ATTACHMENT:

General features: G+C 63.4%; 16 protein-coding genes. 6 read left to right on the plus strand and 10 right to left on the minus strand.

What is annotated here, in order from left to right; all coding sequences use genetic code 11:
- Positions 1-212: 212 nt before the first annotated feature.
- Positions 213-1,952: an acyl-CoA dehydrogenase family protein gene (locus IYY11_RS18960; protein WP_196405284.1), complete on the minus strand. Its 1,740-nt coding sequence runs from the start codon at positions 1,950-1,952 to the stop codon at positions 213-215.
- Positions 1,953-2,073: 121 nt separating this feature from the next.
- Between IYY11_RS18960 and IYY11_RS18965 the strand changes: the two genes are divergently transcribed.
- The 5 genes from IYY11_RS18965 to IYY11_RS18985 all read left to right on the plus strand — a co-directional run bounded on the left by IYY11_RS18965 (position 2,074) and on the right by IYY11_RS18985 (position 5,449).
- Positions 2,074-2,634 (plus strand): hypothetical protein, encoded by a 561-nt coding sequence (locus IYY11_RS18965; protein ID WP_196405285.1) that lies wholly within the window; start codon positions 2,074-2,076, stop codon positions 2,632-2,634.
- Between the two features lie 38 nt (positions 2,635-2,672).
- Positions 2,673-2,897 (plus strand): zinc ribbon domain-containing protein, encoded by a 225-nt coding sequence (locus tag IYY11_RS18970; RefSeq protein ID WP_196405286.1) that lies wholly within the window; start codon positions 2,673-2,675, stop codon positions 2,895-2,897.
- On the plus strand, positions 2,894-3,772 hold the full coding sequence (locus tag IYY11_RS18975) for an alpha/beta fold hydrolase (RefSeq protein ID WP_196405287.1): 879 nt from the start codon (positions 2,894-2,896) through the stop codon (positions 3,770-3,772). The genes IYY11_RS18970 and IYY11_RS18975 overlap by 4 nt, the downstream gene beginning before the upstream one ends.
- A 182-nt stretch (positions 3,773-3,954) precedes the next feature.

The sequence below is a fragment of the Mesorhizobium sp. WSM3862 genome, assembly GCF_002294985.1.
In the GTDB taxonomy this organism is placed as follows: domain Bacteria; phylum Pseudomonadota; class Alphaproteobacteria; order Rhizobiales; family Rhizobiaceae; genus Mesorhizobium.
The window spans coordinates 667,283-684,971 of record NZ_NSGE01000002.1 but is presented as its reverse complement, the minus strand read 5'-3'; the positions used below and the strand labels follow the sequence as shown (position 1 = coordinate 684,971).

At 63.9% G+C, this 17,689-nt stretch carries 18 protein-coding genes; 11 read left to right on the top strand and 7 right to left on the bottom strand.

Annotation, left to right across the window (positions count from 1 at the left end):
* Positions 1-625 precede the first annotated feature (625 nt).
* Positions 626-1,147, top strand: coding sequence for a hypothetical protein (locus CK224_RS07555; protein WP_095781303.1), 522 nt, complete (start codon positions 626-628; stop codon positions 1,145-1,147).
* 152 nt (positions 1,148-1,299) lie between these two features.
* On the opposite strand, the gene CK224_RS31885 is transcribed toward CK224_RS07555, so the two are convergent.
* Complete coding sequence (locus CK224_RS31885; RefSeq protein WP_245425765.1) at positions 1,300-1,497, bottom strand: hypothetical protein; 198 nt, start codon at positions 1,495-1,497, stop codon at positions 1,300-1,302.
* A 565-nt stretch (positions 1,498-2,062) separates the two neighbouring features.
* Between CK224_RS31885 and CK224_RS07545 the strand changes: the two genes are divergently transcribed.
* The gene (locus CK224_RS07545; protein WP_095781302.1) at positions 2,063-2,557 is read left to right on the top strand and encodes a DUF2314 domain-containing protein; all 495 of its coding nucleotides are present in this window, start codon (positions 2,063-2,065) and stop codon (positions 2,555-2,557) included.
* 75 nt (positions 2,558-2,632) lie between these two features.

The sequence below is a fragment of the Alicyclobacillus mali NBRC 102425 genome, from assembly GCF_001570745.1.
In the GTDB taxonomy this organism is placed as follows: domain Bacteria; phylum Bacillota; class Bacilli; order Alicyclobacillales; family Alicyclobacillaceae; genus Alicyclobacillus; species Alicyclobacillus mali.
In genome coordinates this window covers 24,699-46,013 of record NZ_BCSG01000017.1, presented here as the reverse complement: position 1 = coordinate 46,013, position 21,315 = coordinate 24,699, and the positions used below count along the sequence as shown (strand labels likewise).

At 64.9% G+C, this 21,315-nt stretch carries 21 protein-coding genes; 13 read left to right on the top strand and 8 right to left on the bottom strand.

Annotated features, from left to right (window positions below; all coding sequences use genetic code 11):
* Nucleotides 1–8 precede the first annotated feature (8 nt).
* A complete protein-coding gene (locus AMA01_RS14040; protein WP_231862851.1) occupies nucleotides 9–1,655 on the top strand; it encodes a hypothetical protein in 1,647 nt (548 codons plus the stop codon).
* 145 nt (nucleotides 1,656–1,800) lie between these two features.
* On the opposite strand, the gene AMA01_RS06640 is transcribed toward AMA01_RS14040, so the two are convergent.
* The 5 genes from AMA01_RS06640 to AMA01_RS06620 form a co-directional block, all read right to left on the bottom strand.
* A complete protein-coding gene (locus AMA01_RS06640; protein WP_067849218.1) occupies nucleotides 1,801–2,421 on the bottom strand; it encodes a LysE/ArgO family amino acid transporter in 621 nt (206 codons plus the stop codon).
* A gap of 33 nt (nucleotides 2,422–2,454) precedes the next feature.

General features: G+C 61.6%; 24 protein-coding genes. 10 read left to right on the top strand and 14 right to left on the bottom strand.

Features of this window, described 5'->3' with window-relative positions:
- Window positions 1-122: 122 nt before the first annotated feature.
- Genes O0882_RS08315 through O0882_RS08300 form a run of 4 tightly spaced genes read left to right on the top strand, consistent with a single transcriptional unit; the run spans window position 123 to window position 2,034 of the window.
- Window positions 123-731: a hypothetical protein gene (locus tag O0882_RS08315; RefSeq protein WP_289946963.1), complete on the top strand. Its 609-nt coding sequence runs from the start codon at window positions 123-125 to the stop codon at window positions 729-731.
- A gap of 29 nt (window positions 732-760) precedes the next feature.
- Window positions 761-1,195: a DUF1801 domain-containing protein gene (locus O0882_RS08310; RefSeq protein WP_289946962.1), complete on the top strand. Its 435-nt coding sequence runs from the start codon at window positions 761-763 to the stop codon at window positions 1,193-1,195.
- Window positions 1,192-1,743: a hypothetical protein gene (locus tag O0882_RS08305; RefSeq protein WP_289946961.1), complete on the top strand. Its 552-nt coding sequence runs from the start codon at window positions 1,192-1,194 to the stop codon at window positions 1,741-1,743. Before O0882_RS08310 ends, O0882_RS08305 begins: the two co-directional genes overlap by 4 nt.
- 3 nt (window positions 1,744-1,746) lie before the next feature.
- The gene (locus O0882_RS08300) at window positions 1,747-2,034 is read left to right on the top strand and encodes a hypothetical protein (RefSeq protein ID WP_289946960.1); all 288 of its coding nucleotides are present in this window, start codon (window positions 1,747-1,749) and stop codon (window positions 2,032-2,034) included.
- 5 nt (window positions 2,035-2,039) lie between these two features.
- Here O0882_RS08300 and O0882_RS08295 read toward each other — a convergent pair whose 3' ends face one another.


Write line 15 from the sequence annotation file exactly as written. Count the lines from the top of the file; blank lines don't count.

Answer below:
The window spans coordinates 667,283-684,971 of record NZ_NSGE01000002.1 but is presented as its reverse complement, the minus strand read 5'-3'; the positions used below and the strand labels follow the sequence as shown (position 1 = coordinate 684,971).